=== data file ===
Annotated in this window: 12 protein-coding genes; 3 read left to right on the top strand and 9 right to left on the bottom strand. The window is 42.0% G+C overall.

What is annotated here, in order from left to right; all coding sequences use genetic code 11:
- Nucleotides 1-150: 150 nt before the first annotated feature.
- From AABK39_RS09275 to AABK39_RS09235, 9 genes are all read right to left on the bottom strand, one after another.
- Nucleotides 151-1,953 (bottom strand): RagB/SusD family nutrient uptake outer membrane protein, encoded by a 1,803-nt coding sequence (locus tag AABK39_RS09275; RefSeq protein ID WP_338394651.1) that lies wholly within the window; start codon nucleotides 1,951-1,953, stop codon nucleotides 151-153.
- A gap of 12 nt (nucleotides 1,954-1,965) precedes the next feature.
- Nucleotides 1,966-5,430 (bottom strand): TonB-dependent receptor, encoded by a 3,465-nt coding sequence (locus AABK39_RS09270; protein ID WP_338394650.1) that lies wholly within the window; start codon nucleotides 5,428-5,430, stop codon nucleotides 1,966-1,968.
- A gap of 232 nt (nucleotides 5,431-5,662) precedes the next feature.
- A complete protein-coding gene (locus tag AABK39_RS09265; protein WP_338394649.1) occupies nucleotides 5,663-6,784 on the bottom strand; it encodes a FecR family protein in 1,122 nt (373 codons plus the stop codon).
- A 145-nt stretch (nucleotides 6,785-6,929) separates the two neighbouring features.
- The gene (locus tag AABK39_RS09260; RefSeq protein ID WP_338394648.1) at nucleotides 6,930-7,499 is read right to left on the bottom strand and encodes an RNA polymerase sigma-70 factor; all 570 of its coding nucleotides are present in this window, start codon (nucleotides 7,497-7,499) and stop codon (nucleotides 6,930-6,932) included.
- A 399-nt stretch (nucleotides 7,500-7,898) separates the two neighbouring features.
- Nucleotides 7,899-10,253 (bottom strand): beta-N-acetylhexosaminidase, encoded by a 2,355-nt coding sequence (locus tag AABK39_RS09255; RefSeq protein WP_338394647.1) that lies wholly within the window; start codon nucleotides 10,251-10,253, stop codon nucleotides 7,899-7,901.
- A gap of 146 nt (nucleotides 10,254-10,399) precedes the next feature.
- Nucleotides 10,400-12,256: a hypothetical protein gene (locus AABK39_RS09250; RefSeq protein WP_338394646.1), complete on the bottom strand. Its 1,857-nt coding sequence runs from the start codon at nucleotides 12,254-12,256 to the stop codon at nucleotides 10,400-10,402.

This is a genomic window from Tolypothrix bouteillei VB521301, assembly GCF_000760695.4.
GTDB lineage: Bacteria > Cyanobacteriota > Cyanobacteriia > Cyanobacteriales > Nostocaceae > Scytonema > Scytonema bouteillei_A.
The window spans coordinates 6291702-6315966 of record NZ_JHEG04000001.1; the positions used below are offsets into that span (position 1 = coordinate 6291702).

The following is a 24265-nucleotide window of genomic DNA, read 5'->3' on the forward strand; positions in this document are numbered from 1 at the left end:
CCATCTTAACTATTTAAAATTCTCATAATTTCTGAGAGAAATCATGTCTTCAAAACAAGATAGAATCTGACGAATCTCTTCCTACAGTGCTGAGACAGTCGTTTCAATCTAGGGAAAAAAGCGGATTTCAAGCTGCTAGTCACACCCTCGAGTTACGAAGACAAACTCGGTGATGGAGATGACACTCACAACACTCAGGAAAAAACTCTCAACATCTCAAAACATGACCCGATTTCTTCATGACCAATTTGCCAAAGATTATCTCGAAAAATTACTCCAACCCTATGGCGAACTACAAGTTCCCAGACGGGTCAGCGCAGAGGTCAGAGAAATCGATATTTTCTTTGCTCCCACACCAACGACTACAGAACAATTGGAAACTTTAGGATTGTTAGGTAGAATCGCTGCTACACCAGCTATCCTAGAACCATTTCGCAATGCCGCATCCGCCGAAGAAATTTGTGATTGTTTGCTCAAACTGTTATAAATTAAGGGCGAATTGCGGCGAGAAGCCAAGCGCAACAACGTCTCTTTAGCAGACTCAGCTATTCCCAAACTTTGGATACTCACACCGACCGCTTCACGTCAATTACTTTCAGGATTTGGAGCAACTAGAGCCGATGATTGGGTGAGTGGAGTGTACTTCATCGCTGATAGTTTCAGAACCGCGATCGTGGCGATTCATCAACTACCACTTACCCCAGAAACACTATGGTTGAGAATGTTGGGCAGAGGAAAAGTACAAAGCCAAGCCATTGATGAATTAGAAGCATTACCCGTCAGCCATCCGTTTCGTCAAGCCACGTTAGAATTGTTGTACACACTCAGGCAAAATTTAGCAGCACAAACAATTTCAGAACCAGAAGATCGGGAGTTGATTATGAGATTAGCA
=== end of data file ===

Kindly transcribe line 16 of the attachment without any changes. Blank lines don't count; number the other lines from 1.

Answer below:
This is a genomic window from Tolypothrix bouteillei VB521301, assembly GCF_000760695.4.